Zero divisor

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In abstract algebra, an element a of a ring R is called a left zero divisor if there exists a nonzero x in R such that ax = 0,[1] or equivalently if the map from R to R that sends x to ax is not injective.[a] Similarly, an element a of a ring is called a right zero divisor if there exists a nonzero y in R such that ya = 0. This is a partial case of divisibility in rings. An element that is a left or a right zero divisor is simply called a zero divisor.[2] An element a that is both a left and a right zero divisor is called a two-sided zero divisor (the nonzero x such that ax = 0 may be different from the nonzero y such that ya = 0). If the ring is commutative, then the left and right zero divisors are the same.

An element of a ring that is not a left zero divisor (respectively, not a right zero divisor) is called left regular or left cancellable (respectively, right regular or right cancellable). An element of a ring that is left and right cancellable, and is hence not a zero divisor, is called regular or cancellable,[3] or a non-zero-divisor. A zero divisor that is nonzero is called a nonzero zero divisor or a nontrivial zero divisor. A non-zero ring with no nontrivial zero divisors is called a domain.


  • In the ring , the residue class is a zero divisor since .
  • The only zero divisor of the ring of integers is .
  • A nilpotent element of a nonzero ring is always a two-sided zero divisor.
  • An idempotent element of a ring is always a two-sided zero divisor, since .
  • The ring of n × n matrices over a field has nonzero zero divisors if n ≥ 2. Examples of zero divisors in the ring of 2 × 2 matrices (over any nonzero ring) are shown here:

  • A direct product of two or more nonzero rings always has nonzero zero divisors. For example, in with each nonzero, , so is a zero divisor.
  • Let be a field and be a group. Suppose that has an element of finite order . Then in the group ring one has , with neither factor being zero, so is a nonzero zero divisor in .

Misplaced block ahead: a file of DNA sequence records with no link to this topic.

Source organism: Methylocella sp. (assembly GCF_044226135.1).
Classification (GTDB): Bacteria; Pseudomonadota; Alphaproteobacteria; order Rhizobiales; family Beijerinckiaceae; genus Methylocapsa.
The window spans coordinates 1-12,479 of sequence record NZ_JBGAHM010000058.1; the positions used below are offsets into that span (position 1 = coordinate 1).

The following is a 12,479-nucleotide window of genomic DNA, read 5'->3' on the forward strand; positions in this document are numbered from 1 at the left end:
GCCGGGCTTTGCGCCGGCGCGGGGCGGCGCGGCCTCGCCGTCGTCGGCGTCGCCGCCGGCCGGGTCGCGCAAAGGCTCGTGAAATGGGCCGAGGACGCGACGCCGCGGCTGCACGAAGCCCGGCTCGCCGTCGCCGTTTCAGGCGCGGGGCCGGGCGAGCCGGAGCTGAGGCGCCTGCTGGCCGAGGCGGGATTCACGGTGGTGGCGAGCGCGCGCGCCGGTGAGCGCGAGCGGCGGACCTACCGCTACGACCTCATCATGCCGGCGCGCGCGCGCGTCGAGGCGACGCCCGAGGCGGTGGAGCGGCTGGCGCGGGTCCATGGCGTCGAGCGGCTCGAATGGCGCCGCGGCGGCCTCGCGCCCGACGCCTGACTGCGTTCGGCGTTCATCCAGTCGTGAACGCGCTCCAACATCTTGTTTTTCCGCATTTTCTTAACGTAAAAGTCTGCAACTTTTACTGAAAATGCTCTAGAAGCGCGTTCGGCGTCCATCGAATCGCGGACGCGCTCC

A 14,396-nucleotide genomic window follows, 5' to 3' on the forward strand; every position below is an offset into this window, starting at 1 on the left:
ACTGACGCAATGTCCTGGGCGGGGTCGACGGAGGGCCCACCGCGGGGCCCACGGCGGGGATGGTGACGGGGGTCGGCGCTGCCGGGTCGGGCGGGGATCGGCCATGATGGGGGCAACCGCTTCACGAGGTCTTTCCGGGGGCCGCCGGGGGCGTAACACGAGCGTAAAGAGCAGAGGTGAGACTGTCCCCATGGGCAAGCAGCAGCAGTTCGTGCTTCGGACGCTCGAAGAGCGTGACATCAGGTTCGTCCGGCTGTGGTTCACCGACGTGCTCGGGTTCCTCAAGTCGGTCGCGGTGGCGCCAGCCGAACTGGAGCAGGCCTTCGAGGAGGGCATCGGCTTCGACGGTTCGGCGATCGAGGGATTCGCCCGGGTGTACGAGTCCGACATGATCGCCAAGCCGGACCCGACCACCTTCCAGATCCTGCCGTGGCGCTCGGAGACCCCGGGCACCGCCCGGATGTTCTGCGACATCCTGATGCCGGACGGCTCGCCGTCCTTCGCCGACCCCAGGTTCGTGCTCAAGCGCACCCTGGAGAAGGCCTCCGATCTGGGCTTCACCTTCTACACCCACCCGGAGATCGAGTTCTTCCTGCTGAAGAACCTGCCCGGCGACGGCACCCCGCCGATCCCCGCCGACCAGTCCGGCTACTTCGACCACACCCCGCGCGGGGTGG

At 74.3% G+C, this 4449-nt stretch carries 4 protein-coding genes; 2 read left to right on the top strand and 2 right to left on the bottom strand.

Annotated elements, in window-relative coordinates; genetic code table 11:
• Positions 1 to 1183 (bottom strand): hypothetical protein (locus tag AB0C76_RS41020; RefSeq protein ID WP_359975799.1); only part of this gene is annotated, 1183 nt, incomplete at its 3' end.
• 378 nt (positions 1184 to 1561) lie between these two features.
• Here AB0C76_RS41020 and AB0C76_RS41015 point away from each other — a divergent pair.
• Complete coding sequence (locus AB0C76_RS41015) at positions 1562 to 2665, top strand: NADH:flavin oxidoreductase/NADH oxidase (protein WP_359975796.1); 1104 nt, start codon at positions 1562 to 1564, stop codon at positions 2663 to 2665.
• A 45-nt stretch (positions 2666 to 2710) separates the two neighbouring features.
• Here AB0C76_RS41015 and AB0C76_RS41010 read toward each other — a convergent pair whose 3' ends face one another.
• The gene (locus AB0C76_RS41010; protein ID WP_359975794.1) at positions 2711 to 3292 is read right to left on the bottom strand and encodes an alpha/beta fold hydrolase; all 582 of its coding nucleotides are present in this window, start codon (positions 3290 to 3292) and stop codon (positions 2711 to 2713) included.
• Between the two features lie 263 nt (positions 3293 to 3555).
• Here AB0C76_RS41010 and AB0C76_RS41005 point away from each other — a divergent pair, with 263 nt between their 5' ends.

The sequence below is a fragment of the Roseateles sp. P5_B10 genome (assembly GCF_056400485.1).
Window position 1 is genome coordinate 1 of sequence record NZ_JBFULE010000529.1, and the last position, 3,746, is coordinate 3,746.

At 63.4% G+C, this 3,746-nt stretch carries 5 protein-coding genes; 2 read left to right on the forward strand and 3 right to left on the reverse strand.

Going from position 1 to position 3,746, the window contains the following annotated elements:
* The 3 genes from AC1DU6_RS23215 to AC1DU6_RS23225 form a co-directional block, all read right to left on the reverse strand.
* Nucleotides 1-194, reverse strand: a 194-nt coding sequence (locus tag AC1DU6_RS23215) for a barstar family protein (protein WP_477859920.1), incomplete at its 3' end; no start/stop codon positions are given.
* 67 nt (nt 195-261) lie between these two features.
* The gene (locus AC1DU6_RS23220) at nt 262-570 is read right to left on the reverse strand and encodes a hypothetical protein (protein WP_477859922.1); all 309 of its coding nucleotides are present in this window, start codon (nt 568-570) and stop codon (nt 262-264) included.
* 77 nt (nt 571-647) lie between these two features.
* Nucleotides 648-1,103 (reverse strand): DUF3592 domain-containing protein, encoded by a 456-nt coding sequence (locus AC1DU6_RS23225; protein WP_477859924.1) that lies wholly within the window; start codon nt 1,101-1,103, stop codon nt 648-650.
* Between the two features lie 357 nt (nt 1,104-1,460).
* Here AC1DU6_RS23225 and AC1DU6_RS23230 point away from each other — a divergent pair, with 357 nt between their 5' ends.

One-sided zero-divisor[edit]

  • Consider the ring of (formal) matrices with and . Then and . If , then is a left zero divisor if and only if is even, since , and it is a right zero divisor if and only if is even for similar reasons. If either of is , then it is a two-sided zero-divisor.
  • Here is another example of a ring with an element that is a zero divisor on one side only. Let be the set of all sequences of integers . Take for the ring all additive maps from to , with pointwise addition and composition as the ring operations. (That is, our ring is , the endomorphism ring of the additive group .) Three examples of elements of this ring are the right shift , the left shift , and the projection map onto the first factor . All three of these additive maps are not zero, and the composites and are both zero, so is a left zero divisor and is a right zero divisor in the ring of additive maps from to . However, is not a right zero divisor and is not a left zero divisor: the composite is the identity. is a two-sided zero-divisor since , while is not in any direction.



  • In the ring of n × n matrices over a field, the left and right zero divisors coincide; they are precisely the singular matrices. In the ring of n × n matrices over an integral domain, the zero divisors are precisely the matrices with determinant zero.
  • Left or right zero divisors can never be units, because if a is invertible and ax = 0 for some nonzero x, then 0 = a−10 = a−1ax = x, a contradiction.
  • An element is cancellable on the side on which it is regular. That is, if a is a left regular, ax = ay implies that x = y, and similarly for right regular.

Zero as a zero divisor[edit]

There is no need for a separate convention for the case a = 0, because the definition applies also in this case:

  • If R is a ring other than the zero ring, then 0 is a (two-sided) zero divisor, because any nonzero element x satisfies 0x = 0 = x 0.
  • If R is the zero ring, in which 0 = 1, then 0 is not a zero divisor, because there is no nonzero element that when multiplied by 0 yields 0.

Some references include or exclude 0 as a zero divisor in all rings by convention, but they then suffer from having to introduce exceptions in statements such as the following:

  • In a commutative ring R, the set of non-zero-divisors is a multiplicative set in R. (This, in turn, is important for the definition of the total quotient ring.) The same is true of the set of non-left-zero-divisors and the set of non-right-zero-divisors in an arbitrary ring, commutative or not.
  • In a commutative noetherian ring R, the set of zero divisors is the union of the associated prime ideals of R.

Zero divisor on a module[edit]

Let R be a commutative ring, let M be an R-module, and let a be an element of R. One says that a is M-regular if the "multiplication by a" map is injective, and that a is a zero divisor on M otherwise.[4] The set of M-regular elements is a multiplicative set in R.[4]

Specializing the definitions of "M-regular" and "zero divisor on M" to the case M = R recovers the definitions of "regular" and "zero divisor" given earlier in this article.

See also[edit]


  1. ^ Since the map is not injective, we have ax = ay, in which x differs from y, and thus a(xy) = 0.


  1. ^ N. Bourbaki (1989), Algebra I, Chapters 1–3, Springer-Verlag, p. 98
  2. ^ Charles Lanski (2005), Concepts in Abstract Algebra, American Mathematical Soc., p. 342
  3. ^ Nicolas Bourbaki (1998). Algebra I. Springer Science+Business Media. p. 15.
  4. ^ a b Hideyuki Matsumura (1980), Commutative algebra, 2nd edition, The Benjamin/Cummings Publishing Company, Inc., p. 12

Further reading[edit]